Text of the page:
The 2014 planting season got off to a slow start after the cold winter. After battling through bouts of rain, farmers have planted most of this year's corn and soybean acreage and initial reports from the USDA are favorable.
However, rainfall across northern Iowa, southeast Minnesota and northern Illinois since May 28 is 50% to 75% of normal and that is stressing crops. The map at right also shows below normal rainfall for parts of North Dakota, Michigan, Kentucky and Tennessee. Rainfall over much of Minnesota has been adequate, but there vegetation is still stressed.
Meanwhile, the two-week rainfall tally has been above normal across most of South Dakota, Nebraska, Kansas, Missouri,the southern four-fifths of Illinois, Indiana and Ohio.
The View From Space
Satellite analysis of soil and crop conditions show that the crops are coming in well behind last year's pace. Fields across northern Illinois, Indiana and western Ohio were not showing much growth as of June 10. Fields across southwest Minnesota and the Red River Valley of the North were also filling in slowly.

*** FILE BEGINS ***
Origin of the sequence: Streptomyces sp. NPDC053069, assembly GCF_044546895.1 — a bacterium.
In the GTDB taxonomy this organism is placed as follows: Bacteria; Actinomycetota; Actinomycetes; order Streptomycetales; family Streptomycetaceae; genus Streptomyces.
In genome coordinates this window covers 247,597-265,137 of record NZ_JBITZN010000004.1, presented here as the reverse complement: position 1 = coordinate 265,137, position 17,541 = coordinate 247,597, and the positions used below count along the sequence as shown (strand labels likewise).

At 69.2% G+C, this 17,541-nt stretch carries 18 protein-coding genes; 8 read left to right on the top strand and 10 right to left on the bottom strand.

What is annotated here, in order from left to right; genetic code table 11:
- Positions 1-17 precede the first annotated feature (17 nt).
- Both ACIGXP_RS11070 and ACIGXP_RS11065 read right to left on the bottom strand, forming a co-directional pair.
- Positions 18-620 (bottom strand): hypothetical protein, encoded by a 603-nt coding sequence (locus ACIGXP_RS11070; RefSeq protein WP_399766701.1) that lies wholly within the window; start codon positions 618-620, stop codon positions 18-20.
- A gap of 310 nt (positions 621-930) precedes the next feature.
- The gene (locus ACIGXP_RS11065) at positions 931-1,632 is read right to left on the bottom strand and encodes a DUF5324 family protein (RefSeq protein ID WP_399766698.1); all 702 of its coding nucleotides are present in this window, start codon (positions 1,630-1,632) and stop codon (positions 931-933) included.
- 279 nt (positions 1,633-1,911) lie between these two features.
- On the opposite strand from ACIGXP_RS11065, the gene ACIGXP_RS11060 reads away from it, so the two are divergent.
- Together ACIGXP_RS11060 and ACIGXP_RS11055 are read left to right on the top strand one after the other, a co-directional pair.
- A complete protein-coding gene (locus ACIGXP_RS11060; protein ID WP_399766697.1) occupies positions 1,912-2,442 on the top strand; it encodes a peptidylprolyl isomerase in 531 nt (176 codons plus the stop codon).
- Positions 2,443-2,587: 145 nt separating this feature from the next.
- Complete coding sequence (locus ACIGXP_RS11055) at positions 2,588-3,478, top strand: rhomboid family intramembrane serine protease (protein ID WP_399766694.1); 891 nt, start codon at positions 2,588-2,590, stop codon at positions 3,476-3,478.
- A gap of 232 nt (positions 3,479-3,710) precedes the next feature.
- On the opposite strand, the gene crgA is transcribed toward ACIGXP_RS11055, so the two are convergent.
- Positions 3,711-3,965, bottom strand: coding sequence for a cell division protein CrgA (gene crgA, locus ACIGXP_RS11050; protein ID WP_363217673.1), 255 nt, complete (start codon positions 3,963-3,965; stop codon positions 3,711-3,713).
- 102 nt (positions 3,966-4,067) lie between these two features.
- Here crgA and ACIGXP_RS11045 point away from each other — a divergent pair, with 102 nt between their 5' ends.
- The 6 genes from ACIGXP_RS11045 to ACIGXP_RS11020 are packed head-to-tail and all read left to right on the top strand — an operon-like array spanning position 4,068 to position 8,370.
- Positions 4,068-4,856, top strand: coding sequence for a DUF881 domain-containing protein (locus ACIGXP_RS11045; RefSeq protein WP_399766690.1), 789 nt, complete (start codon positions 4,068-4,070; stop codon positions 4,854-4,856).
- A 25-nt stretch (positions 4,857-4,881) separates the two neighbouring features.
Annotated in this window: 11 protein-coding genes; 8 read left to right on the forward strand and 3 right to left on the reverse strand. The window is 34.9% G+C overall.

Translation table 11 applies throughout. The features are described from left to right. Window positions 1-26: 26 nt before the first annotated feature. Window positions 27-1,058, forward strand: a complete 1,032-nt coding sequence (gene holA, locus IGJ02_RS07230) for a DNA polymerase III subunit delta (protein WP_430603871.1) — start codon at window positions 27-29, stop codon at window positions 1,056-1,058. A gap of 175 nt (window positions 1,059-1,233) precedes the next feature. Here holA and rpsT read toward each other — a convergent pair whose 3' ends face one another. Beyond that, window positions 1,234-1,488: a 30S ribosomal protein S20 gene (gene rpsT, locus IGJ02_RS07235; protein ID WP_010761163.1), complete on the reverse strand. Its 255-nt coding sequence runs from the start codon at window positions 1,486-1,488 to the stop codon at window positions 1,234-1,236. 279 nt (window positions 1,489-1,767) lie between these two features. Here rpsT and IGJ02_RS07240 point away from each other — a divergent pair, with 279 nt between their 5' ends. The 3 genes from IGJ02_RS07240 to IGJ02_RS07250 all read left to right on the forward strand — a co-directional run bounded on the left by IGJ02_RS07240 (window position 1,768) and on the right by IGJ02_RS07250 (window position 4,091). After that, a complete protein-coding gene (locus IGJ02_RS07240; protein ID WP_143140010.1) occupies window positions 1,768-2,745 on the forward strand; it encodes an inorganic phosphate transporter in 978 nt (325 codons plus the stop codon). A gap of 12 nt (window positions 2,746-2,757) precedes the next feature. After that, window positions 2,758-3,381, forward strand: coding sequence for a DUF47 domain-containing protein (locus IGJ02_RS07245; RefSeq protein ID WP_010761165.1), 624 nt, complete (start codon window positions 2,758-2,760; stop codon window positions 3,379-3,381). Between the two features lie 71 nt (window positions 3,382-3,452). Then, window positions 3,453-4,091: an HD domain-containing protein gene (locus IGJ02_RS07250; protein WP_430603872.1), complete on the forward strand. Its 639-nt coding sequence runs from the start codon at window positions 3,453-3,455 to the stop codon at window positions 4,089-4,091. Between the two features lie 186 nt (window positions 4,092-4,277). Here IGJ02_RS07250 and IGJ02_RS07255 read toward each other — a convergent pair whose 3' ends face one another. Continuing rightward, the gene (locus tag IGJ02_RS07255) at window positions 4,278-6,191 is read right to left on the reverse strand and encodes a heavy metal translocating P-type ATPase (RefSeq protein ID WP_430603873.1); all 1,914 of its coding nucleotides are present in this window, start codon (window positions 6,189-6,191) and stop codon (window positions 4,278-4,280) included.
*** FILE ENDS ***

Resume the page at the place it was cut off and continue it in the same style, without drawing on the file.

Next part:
Satellite images calculating the vegetation stress (where an index value less than 40 indicates stress and above 60 is favorable) show vegetation from northern Illinois to western Ohio under stress. The same is true for eastern South Dakota, eastern Nebraska and most of Wisconsin. Digging a little deeper through the data, the culprit appears to be drier than normal soil.
This is at odds with USDA data, which shows that most of the area has at least adequate soil moisture.
Personally, I tend to trust the satellite information more than the USDA's because the satellite data is objective and samples more points.
Comparison to Last Year
The 2013 planting season also got off to a late start and quickly caught up. There's a large difference in crop conditions, though between last year and this year.
The map at left indicates that the Corn Belt was much healthier at this time last year.
Should You Be Concerned?
I expect stress levels to improve during the next two weeks as additional rain falls on Wisconsin, Illinois, Indiana and Ohio. The rainfall will help the plants grow stronger and overcome initial stress.
The good news is that I don't foresee an appreciable change in the overall weather pattern through early July.
There is reason to be cautious at this point in the growing season, but I am not overly concerned. That is, unless conditions have not drastically improved in the next ten days or so.
Crops like corn (NYSEARCA:CORN) and soybeans (NYSEARCA:SOYB) tend to defy poor weather conditions. But if we get to the last full week of June and large areas of stress are still showing up, it will be time to rethink the 2014 harvest projections.
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